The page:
However, the coalition was divided over the question of Stuttgart 21; the SPD supported the project and the Greens were officially against it. But Kretschmann and his supporters were looking for a way to wind down the protest movement. While the Greens had used the protests to come to power, they now had the problem of putting the genie they unleashed back in the bottle.

That is why it was so important for the state government that the referendum puts an end to the issue once and for all; whereby the actual content of the referendum became increasingly incidental. In large-scale media campaigns, both parties called for participation, according to the motto: No matter which way you vote, just take part in the referendum!

From the beginning, it was highly unlikely that Stuttgart 21 would be rejected in the referendum, because the Baden-Württemberg constitution requires a high level of participation. At least one third of all eligible voters (about 2.6 million people) would have needed to reject it. To cancel the Stuttgart 21 project would have needed twice as many votes as the Greens received in the recent state elections (1.3 million), and even more votes than the Greens and the SPD received combined.

In the end, fewer than one of five eligible voters rejected the project, while one in four supported it. The Greens are not unhappy about this result. As far back as in April, shortly after his election victory in Baden-Württemberg, Kretschmann said that “looking at it soberly”, the referendum will be defeated. Already, Kretschmann assumed that as head of the Green-SPD state government, he would implement the Stuttgart 21 project.

Towards the end, the fight for votes by both sides became increasingly meaningless. Both proponents and opponents often had almost identical slogans. While the proponents agitated “Stuttgart 21 makes sense” and “For the renewal of the Stuttgart railway hub”, opponents campaigned, “Yes to a modern traffic system throughout the state” and called for “Thrift and the truth on the costs”. Each side has published elaborately designed videos picturing green hills, medieval castles and the modern, emerging industrial production of the region.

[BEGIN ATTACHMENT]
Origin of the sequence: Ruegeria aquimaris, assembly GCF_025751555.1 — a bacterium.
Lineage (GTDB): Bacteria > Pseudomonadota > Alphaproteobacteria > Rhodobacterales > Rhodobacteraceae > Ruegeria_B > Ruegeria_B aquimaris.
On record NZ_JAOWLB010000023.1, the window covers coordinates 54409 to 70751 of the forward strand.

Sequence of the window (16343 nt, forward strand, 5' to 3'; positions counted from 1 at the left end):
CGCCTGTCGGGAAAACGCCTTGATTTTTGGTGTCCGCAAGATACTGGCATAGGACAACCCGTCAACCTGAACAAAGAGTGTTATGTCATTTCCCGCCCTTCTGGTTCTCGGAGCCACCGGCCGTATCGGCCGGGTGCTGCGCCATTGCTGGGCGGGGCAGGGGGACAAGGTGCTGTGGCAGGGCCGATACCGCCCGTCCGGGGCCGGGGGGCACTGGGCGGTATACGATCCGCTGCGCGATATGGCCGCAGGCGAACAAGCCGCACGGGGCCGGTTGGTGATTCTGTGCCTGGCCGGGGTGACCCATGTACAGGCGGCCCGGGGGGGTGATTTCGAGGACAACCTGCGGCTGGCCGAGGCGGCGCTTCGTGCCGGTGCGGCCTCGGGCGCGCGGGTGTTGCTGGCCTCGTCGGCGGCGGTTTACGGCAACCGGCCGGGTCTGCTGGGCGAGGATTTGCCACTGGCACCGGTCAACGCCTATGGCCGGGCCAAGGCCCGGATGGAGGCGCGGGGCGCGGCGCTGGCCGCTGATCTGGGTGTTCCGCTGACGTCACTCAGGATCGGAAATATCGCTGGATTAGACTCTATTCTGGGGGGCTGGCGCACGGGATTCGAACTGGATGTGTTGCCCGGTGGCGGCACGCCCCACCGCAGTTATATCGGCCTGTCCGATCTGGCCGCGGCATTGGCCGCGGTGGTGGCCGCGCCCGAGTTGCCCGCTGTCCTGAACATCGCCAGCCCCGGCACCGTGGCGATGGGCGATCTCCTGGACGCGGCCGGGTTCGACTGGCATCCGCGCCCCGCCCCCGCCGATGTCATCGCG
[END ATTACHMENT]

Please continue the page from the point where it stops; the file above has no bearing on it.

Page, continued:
The referendum, which is only about the state’s share of the construction costs for Stuttgart 21, is celebrated as a great democratic achievement. The pseudo-left organisations have advanced particularly crass arguments in this direction. Thus, the Left Party in Baden- Württemberg hailed the referendum, saying: “This is an historic day because finally the citizens can directly decide upon an issue.” The Maoists of the MLPD declared, “The fact there is even such a vote...is a great success. This concession was won by the long-lasting and inspiring people’s resistance against Stuttgart 21.”

In reality, the referendum decides nothing. The Green-SPD state government in Stuttgart hopes to be able draw a line under the unwelcome interference by the general population. Kretschmann wants to “lose with honour—and then finally to govern”, commented the Süddeutsche Zeitung.

The World Socialist Web Site wrote more than a year ago: “It would not be the first time that the Greens enter government office on the back of a protest movement, only to stab their own voters in the back.”